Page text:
How to stress-test a portfolio's interest-rate sensitivity

Following this rule of thumb might serve you well in case interest rates go up.

Christine Benz 30 July, 2018 | 5:00PM

Question: As a 68-year-old new retiree, I have about half of my portfolio in bond funds. But frankly, I'm questioning the wisdom of such a large fixed-income position given the prospect of higher interest rates. How can I tell how interest-rate-sensitive my portfolio really is?

Answer: Your question is a timely one. Investors, especially those in or nearing retirement, are rightly concerned about how the so-called safe portions of their portfolios are likely to behave in a sustained period of rising interest rates.

It's definitely smart to think about what risks might lurk in your portfolio, particularly in segments that you expect to be drawing upon for living expenses within the next several years. Central banks in both Canada and the U.S. have started to increase interest rates over the past year and have indicated that more rate hikes are likely in the near future. That has already put pressure on bond prices and will continue to do so if rates keep heading up.

At the same time, I don't think it's a good idea to dump bonds altogether. For one thing, current bond prices are already factoring in the possibility that rates could go higher in the future; it's not as though the threat of rising rates is a new concept that no bond-market participants have considered.

Moreover, shunning bonds carries risks of its own. With cash yields as low as they are currently, prematurely downplaying bonds in favour of cash carries an opportunity cost. And dividend-paying stocks, while perhaps a reasonable home for a portion of your portfolio that you might otherwise dedicate to bonds, have a much higher volatility profile than do bonds. A worst-case scenario for stocks will result in much higher losses than you're apt to see in an Armageddon-type scenario in the bond market.

It also helps to keep bond worries in perspective. Yes, rising rates tend to depress the prices of already-existing bonds on the market. But if you own individual bonds, you can simply hold them to maturity and reinvest the proceeds into bonds with higher yields attached to them. (Just make sure that you're adequately diversified and that you're not sinking too large a share of your portfolio into bonds with sketchy credit qualities, as discussed in this article.) And if you own a bond fund, you may see your principal value decline, but those losses will be at least partially offset by the fact that the manager can swap into higher-yielding bonds as he or she goes along.

The stress-test

At the same time, I completely agree that it's a good strategy to stress-test your bond holdings to see exactly how much interest-rate sensitivity is lurking there. One common rule of thumb is that for every one-percentage-point increase in government bond yields, an investor could expect to lose an amount equal to the fund's duration. A refinement to that rule of thumb proposed by Vanguard fixed-income guru Ken Volpert is to subtract a fund's yield from its current duration to estimate the potential loss from a 1% increase in yields. This accounts for the fact that even though the uptick in rates leads to principal losses, the investor recoups part of that loss in the form of income during the 12-month period.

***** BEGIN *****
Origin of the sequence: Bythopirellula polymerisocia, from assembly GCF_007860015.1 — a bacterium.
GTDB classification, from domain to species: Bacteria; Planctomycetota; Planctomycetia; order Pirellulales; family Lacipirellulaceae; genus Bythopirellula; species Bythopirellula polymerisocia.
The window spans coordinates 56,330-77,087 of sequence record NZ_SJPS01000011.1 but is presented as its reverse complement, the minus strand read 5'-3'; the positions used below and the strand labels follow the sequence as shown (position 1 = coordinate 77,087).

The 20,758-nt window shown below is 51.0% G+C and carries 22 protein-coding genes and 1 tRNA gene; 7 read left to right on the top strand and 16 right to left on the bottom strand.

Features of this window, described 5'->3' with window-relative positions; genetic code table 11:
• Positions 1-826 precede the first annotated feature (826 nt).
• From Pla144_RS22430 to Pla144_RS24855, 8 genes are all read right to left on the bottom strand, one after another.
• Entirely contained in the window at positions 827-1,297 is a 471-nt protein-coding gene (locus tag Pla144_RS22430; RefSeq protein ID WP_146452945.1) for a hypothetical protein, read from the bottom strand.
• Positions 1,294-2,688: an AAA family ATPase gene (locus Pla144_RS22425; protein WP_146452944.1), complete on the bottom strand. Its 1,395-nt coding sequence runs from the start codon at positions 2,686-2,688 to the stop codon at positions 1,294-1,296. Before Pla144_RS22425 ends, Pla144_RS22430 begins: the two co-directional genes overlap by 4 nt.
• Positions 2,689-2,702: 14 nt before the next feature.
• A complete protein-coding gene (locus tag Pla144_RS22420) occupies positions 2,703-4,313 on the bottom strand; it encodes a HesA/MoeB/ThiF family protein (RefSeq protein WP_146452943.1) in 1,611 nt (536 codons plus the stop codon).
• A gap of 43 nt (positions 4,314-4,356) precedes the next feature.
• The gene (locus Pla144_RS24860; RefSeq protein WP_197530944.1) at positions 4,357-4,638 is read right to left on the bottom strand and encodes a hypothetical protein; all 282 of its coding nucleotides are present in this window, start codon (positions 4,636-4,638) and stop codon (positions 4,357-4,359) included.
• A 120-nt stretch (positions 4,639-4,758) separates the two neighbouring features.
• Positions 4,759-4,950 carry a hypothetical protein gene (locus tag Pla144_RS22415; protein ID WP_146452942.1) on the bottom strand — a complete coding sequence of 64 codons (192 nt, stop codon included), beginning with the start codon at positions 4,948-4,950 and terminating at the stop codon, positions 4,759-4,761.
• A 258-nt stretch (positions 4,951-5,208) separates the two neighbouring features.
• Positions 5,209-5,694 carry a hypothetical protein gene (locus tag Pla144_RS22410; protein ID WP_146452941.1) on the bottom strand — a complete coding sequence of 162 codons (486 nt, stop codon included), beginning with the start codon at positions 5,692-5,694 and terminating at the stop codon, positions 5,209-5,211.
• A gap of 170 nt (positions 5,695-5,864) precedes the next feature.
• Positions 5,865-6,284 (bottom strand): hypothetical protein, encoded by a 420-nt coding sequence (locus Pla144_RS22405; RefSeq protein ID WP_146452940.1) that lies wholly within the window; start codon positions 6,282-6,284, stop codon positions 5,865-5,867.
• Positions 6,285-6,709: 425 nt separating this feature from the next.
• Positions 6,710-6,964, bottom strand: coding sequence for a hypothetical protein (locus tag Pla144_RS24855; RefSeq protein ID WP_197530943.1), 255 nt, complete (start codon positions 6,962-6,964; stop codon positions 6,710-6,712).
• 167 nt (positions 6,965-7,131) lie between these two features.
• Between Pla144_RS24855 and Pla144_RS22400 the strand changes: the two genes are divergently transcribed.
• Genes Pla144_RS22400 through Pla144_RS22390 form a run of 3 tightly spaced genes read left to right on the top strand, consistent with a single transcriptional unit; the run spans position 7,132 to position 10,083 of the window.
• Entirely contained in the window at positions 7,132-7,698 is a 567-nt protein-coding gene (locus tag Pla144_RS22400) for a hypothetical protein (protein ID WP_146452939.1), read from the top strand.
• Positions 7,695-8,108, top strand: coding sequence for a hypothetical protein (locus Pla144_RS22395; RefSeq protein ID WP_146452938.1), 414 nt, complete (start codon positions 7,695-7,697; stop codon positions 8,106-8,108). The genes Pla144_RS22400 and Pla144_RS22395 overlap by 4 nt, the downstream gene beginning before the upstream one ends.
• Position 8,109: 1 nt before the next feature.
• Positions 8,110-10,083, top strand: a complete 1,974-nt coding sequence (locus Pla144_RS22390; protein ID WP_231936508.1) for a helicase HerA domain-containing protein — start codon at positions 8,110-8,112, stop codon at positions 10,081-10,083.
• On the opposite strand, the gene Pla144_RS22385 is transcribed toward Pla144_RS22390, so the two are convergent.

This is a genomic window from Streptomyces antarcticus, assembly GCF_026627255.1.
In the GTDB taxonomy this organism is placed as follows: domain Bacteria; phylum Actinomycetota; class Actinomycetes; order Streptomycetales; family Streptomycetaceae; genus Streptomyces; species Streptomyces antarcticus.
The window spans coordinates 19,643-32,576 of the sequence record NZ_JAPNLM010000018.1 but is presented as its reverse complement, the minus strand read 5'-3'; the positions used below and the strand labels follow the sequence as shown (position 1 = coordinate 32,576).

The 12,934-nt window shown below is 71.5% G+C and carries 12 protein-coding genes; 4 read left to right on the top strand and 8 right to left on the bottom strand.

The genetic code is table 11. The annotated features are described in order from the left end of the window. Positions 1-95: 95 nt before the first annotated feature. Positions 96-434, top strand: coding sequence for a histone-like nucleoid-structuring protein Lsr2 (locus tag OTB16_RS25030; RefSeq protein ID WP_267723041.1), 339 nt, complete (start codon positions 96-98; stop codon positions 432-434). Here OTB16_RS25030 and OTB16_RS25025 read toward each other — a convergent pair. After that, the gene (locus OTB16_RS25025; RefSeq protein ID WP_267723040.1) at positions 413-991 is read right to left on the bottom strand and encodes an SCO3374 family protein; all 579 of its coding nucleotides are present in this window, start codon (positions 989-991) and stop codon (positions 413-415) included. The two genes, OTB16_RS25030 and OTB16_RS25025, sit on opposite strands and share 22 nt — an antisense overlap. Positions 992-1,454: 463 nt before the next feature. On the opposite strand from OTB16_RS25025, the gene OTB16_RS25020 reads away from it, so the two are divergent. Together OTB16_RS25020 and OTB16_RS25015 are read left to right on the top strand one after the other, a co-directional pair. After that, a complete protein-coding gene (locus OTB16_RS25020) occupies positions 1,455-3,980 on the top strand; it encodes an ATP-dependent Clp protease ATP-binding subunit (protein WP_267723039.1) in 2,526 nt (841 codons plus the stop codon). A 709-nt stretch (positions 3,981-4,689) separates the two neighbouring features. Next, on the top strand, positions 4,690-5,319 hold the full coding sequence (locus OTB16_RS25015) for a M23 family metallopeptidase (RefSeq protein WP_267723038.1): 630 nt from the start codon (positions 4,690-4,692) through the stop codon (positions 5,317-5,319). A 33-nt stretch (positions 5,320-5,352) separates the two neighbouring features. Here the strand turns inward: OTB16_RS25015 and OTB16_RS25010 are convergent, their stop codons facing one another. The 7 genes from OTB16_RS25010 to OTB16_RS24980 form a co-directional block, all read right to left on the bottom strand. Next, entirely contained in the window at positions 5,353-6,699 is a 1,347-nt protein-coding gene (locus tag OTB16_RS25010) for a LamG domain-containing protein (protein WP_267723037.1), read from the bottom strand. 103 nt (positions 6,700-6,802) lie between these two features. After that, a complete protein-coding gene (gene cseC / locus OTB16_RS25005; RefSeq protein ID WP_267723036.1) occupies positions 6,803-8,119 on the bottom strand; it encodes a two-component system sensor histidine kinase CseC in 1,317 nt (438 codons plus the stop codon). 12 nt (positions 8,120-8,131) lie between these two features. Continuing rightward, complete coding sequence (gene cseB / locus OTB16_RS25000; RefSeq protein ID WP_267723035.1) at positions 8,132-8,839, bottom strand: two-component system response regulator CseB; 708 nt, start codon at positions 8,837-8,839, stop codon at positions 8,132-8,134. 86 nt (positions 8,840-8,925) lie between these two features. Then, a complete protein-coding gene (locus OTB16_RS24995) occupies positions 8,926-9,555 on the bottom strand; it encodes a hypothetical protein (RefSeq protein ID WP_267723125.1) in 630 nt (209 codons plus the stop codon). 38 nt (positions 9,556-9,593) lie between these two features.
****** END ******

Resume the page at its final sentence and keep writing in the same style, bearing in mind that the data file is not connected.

To use a current (and widely held) example, RBC Bond currently has a yield of 3.0% and an average duration of 7.8 years. That means if yields increased by one percentage point during a one-year period, one could expect the fund to lose roughly 5.2% during that same time frame. If yields increased by 0.25% during a one-year period, the fund would stand to earn a slightly positive return during that stretch. (A 7.8-year duration multiplied by the interest-rate increase of 0.25 equals a 1.95% loss of principal over the one-year period, but the investor also earns a 3% yield during that time, so the fund's one-year total return would be approximately 1%.)

Meanwhile, the projected losses for long-term government bonds amid a period of rising rates look a lot more alarming. Beutel Goodman Long Term Bond, for example, has a duration of 14.7 years and yield of 3.05%, so shareholders could expect to lose more than 11% of their principal during a one-year period if bond rates were to jump up by one percentage point during that same time frame. That example illustrates that if you're concerned about rising rates, avoiding long-term bond funds is a good starting point.

And while duration is a handy measure, there are some limitations of which you should be aware. Investors use changes in bond yields as a proxy for what's happening with interest rates, and changes in yields are a good predictor of what you can expect from a government bond fund's performance. But other types of bonds won't be as responsive to changes in government bond yields. Thus, it's a mistake to derive a false sense of precision from the aforementioned rule of thumb, particularly if you're dealing with a bond type where there's a substantial differential between its yield and that of government bonds.

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About Author

Christine Benz

Christine Benz  Christine Benz is Morningstar's director of personal finance and author of 30-Minute Money Solutions: A Step-by-Step Guide to Managing Your Finances and the Morningstar Guide to Mutual Funds: 5-Star Strategies for Success. Follow Christine on Twitter: @christine_benz.